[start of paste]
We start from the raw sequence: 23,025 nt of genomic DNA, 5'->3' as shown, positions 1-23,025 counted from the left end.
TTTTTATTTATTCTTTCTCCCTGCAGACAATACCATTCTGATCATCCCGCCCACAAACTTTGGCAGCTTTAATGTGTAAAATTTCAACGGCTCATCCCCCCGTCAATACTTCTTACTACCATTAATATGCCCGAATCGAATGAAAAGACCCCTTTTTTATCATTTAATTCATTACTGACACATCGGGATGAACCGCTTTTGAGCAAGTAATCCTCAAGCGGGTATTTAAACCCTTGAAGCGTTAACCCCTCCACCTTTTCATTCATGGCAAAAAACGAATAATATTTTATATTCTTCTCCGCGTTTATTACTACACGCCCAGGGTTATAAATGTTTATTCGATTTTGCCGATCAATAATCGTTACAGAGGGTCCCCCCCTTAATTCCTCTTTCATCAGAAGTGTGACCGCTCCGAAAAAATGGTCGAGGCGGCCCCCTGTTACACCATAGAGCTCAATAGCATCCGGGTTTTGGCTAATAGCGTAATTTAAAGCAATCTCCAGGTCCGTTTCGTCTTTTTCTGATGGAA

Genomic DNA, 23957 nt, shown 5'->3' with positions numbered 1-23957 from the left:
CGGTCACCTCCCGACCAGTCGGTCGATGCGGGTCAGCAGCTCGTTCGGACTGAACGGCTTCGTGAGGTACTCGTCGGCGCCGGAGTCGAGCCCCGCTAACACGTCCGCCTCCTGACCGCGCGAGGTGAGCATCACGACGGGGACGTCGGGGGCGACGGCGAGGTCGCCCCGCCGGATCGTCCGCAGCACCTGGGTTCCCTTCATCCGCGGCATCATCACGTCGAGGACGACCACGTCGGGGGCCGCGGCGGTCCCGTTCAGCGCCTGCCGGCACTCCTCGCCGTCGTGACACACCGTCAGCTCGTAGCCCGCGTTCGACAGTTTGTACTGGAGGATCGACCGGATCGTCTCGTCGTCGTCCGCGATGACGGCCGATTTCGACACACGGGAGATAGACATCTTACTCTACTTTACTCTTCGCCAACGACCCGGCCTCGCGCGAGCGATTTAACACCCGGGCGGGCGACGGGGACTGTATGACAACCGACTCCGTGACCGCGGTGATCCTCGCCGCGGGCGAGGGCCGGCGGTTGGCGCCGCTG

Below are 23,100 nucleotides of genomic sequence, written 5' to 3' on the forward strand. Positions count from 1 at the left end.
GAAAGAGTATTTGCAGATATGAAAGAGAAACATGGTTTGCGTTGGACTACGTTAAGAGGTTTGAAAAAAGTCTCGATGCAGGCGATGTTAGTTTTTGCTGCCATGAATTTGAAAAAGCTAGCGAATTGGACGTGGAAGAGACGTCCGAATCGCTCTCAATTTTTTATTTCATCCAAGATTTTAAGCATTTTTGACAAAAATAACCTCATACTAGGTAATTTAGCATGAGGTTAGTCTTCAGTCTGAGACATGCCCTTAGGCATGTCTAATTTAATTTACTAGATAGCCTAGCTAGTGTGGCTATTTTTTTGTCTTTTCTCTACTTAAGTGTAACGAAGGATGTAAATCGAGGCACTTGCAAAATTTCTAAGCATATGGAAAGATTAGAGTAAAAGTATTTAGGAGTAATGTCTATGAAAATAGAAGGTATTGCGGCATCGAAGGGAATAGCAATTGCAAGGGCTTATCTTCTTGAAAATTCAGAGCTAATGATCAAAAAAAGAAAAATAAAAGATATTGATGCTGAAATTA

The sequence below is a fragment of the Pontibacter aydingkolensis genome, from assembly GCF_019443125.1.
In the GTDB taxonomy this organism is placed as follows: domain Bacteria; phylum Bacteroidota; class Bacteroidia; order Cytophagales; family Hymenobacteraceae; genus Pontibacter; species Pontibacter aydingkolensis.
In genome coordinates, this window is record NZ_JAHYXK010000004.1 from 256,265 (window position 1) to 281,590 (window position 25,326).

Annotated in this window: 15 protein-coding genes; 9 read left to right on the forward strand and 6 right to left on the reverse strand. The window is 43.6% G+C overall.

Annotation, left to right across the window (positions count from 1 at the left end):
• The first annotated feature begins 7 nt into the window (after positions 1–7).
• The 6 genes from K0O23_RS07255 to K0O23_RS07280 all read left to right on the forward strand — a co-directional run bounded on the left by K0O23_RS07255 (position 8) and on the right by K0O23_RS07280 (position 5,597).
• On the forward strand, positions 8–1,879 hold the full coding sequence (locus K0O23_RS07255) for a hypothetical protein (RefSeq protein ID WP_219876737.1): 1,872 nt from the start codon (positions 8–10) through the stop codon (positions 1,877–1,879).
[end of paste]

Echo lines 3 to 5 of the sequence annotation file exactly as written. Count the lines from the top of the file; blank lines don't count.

Genomic DNA, 23957 nt, shown 5'->3' with positions numbered 1-23957 from the left:
CGGTCACCTCCCGACCAGTCGGTCGATGCGGGTCAGCAGCTCGTTCGGACTGAACGGCTTCGTGAGGTACTCGTCGGCGCCGGAGTCGAGCCCCGCTAACACGTCCGCCTCCTGACCGCGCGAGGTGAGCATCACGACGGGGACGTCGGGGGCGACGGCGAGGTCGCCCCGCCGGATCGTCCGCAGCACCTGGGTTCCCTTCATCCGCGGCATCATCACGTCGAGGACGACCACGTCGGGGGCCGCGGCGGTCCCGTTCAGCGCCTGCCGGCACTCCTCGCCGTCGTGACACACCGTCAGCTCGTAGCCCGCGTTCGACAGTTTGTACTGGAGGATCGACCGGATCGTCTCGTCGTCGTCCGCGATGACGGCCGATTTCGACACACGGGAGATAGACATCTTACTCTACTTTACTCTTCGCCAACGACCCGGCCTCGCGCGAGCGATTTAACACCCGGGCGGGCGACGGGGACTGTATGACAACCGACTCCGTGACCGCGGTGATCCTCGCCGCGGGCGAGGGCCGGCGGTTGGCGCCGCTG

Below are 23,100 nucleotides of genomic sequence, written 5' to 3' on the forward strand. Positions count from 1 at the left end.